A Conversation with William Boyd
Q: ANY HUMAN HEART, your last novel Nat Tate, and your novel The New Confessions are all fake biographies (or in one case an autobiography). Why are you drawn to the concept of chronicling a single person’s entire life?
A: One of the best definitions of the novel is D.H. Laurence's. He described the novel as "The bright book of life"—and I suppose that the human condition—the investigation of human nature—is the novel's primary subject. The novel does our lives, our being-humanness, better and more richly than any other art form available. So to track an entire life with all its ups and downs, triumphs and tragedies seems to me an obvious and satisfying thing to do.
Q: In ANY HUMAN HEART we follow the life of writer-adventurer Logan Mountstuart via entries in his personal journal. Why did you decide to use this format for the novel?
A: Having tried the other formats available to any writer to tell the story of a life, I realized that the literary form that most fits the way we actually live is the journal. Other forms—autobiography, biography, and memoir—are all much shaped and therefore fundamentally artificial. The journal is written day by day without benefit of hindsight. The significance—or banality—of events is not apparent. Which is how we live, in fact, taking life as it comes, not knowing about the meaningful forking paths in the road ahead. So in a journal—even a fake journal like ANY HUMAN HEART—we get life in all its randomness and unpredictability. We see how all lives are shaped by chance, by hazard, by happenstance. Your life is really the aggregate of all the good luck—and all the bad luck—you have experienced. As true for Logan Mountstuart as it is for the rest of us.
Q: Why did you make Logan a writer? Are there shades of William Boyd in Logan Mountstuart?
A: I made him a writer because he was inspired initially by real writers. I am fascinated by the life and work of that generation of English writers who were born at the beginning of the century and reached maturity by the time of World War II. People like Evelyn Waugh and Graham Greene and Anthony Powell, obviously, but also less well known writers—Henry Greene, Laurence Durrell, Cyril Connolly and Wiliam Gerhardie. The last two in particular lurk closely behind Logan. I wanted to invent my own exemplary figure who could seem almost as real as the real ones and whose life followed a similar pattern: boarding school, university, Paris in the 20s, the rise of Fascism, war, post-war neglect, disillusion, increasing decrepitude, and so on—a long, varied and rackety life that covered most of the century. Thus it follows that there's not a lot of William Boyd in Mr. Mountstuart. I share some of his tastes—for painting, for French poetry, for example, but none of his vices—idleness, moral laziness, procrastination, self-indulgence (or so I hope)...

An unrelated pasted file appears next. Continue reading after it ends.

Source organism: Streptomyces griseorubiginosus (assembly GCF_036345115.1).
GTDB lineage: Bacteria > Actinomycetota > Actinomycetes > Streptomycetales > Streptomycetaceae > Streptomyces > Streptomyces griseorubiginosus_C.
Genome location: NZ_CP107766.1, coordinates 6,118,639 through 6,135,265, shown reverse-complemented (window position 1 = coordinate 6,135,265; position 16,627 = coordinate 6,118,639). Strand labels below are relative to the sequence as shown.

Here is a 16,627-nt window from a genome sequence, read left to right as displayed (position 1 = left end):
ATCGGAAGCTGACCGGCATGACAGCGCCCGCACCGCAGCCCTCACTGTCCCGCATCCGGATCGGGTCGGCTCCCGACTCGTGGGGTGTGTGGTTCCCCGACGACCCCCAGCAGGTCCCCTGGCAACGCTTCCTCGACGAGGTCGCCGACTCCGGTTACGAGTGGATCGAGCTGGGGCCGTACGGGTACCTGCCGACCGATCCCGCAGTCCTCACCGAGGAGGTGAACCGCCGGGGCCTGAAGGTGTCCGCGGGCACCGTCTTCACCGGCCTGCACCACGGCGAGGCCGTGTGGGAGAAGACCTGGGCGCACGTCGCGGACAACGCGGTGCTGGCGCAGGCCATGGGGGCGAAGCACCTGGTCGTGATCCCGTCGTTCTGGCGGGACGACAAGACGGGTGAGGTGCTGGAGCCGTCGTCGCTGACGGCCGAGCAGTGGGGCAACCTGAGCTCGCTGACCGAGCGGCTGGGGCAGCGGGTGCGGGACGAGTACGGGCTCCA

Q: Logan’s life spans virtually the entire 20th century. How did you decide what would happen to him? Did you outline the century first and fit Logan into world events, or did you make up the story as you went along?
A: Logan's life, curiously enough, takes him to places and involves him in events that I myself am very interested in: Paris in the 1920s, the Spanish Civil War, the Duke of Windsor's time as governor of the Bahamas, the New York art scene of the 1950s—and so on. I always work in the same way: I never start until everything is figured out—so I spent a long time planning Logan's 85-year journey through the 20th century. It was very deliberate but the challenge was to make it appear random—and therefore life-like.
Q: Throughout the journal, Logan is an impressive name-dropper. He has drinks with Hemingway and is sketched by Picassso. How did you decide which famous figures to include?
A: This is part of the search for authenticity. If you were a successful young writer in the 1920s you would be bound to meet other successful writers and artists and move in a recognizable artistic society. It would have seemed odd if Logan hadn't met anyone "real" so I had him encounter and tangle with all manner of people whose portraits I was keen to present: Hemingway, Virginia Woolf, Picasso, the Duke and Duchess of Windsor, Ian Fleming, Jackson Pollock etc. He meets lots of fictional people as well (not least his three wives) but this leavening of real personalities in his life-story was to make his journal seem true, convincingly real.
Q: Logan’s voice gradually changes as he grows up and understands more of how life works. Was it difficult to age Logan from a young student to an old man?
A: This was another challenge and to do with one of the main themes in the book, namely that we as people are not consistent and unchanging and that over the course of a life we are actually many different "selves"—not one self. I wanted the literary tone of each journal to reflect this and so the voice subtilely changes as you read on: from pretentious school boy to modern young decadent, to bitter realist to drink soaked cynic, to sage and serene octogenarian, and so forth. I wanted the reader to have a palpable sense of Logan ageing and changing as he's buffeted by life and struggles onward.
Q: As in all of your novels, there are some odd names in this book. Why are you so interested in names?